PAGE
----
This brings us back to Midwest Airlines. What if there is overcapacity on domestic routes (which there is); if utilization rates for passenger seats is <80% and Midwest can sell out their flights due to their noncash benefit (4 wide seating etc.) then MidWest is potentially profitable – they are collecting more revenue than their 5-wide competitors without starting a price war or having to collect a price premium. They’re using their seating configuration like another airline might use a loyalty program – to attract customers when all competitors offer the same price.
Personally I think this is a weak explanation; it’s easy to shoot holes in this strategy/execution (although I won’t since this post is too long already). What’s a better explanation of why Midwest should think their 4-wide model is a better configuration than 5-wide?
Paul Volcker (ex Federal Reserve chairman) is concerned about the continuing US current account deficit and the lack of political initiative to fix it before a crash becomes inevitable (non-technical, from the Washington Post):
The difficulty is that this seemingly comfortable pattern can’t go on indefinitely. I don’t know of any country that has managed to consume and invest 6 percent more than it produces for long. The United States is absorbing about 80 percent of the net flow of international capital. And at some point, both central banks and private institutions will have their fill of dollars.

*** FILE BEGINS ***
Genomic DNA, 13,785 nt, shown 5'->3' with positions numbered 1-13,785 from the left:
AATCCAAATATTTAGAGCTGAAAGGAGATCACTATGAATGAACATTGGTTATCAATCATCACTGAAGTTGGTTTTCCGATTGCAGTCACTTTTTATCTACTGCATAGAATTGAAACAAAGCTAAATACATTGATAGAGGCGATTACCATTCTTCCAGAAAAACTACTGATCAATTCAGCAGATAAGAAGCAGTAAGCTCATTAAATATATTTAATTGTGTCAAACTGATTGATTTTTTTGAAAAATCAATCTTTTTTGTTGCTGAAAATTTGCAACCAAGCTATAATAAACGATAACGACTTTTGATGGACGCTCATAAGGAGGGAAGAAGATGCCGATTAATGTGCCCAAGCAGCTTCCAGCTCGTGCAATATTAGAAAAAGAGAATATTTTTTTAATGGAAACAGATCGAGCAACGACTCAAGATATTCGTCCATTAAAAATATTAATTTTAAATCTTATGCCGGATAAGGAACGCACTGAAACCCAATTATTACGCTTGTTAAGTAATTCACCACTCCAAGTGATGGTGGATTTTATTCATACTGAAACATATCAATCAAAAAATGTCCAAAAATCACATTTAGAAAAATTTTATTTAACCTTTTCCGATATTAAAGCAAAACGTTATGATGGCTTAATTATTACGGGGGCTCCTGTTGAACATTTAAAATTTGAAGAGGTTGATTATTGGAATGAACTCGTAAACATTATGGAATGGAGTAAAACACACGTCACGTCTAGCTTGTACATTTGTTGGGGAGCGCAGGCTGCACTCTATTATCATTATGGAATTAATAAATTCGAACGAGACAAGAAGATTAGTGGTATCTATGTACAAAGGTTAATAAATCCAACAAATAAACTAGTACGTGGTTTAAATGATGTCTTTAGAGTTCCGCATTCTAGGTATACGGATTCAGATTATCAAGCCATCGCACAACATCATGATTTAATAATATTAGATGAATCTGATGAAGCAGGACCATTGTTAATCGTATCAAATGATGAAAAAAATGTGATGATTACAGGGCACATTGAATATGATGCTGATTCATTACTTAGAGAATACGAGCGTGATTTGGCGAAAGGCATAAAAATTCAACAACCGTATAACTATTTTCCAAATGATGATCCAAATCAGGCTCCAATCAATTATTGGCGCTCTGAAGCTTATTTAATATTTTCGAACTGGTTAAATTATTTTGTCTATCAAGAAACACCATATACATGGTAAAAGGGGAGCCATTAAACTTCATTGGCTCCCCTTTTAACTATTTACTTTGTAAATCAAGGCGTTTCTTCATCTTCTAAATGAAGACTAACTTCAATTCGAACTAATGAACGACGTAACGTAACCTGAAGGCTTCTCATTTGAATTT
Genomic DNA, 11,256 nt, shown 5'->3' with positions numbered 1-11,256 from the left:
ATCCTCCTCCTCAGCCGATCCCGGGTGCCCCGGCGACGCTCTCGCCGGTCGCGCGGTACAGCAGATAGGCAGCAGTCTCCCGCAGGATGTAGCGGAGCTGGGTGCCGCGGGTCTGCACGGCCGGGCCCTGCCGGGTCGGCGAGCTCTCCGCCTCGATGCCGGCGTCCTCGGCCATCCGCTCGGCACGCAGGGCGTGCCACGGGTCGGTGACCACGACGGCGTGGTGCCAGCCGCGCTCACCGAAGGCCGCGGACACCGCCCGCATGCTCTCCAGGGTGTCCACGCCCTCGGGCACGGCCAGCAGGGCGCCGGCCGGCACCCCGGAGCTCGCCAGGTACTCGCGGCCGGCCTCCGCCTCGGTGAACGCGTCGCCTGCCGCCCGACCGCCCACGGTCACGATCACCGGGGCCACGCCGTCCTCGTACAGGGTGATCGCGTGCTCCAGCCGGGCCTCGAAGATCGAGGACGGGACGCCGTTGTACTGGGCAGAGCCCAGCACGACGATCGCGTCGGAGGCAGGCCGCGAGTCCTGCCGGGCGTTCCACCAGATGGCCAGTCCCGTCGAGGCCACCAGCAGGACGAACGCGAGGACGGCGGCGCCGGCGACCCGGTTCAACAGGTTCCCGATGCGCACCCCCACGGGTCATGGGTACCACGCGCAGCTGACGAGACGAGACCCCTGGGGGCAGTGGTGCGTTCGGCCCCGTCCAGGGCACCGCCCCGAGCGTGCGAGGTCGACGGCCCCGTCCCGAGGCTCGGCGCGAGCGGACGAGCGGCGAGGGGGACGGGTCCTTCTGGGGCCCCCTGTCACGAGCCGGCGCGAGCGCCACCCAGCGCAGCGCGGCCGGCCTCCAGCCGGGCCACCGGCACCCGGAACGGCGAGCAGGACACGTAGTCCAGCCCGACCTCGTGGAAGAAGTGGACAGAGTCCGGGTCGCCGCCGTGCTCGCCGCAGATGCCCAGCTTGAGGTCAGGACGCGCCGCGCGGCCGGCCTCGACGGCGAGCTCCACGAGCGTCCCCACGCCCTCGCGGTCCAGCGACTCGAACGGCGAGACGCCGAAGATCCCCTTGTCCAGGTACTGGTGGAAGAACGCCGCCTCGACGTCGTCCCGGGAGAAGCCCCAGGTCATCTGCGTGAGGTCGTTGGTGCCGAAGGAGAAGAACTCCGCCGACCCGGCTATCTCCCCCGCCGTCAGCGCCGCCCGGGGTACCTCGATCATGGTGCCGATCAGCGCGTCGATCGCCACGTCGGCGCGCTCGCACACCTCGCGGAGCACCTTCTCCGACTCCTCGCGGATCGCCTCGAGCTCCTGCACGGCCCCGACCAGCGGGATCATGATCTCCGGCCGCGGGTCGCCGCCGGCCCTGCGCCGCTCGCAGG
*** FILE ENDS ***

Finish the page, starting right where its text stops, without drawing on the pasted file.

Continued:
I don’t know whether change will come with a bang or a whimper, whether sooner or later. But as things stand, it is more likely than not that it will be financial crises rather than policy foresight that will force the change.
It’s funnier if you imagine it in the voice from the Guinness commercials.
From 1850 but new to me. Bastiat’s petition entitled: A PETITION From the Manufacturers of Candles, Tapers, Lanterns, sticks, Street Lamps, Snuffers, and Extinguishers, and from Producers of Tallow, Oil, Resin, Alcohol, and Generally of Everything Connected with Lighting.
Found via the excellent Mahalanobis blog.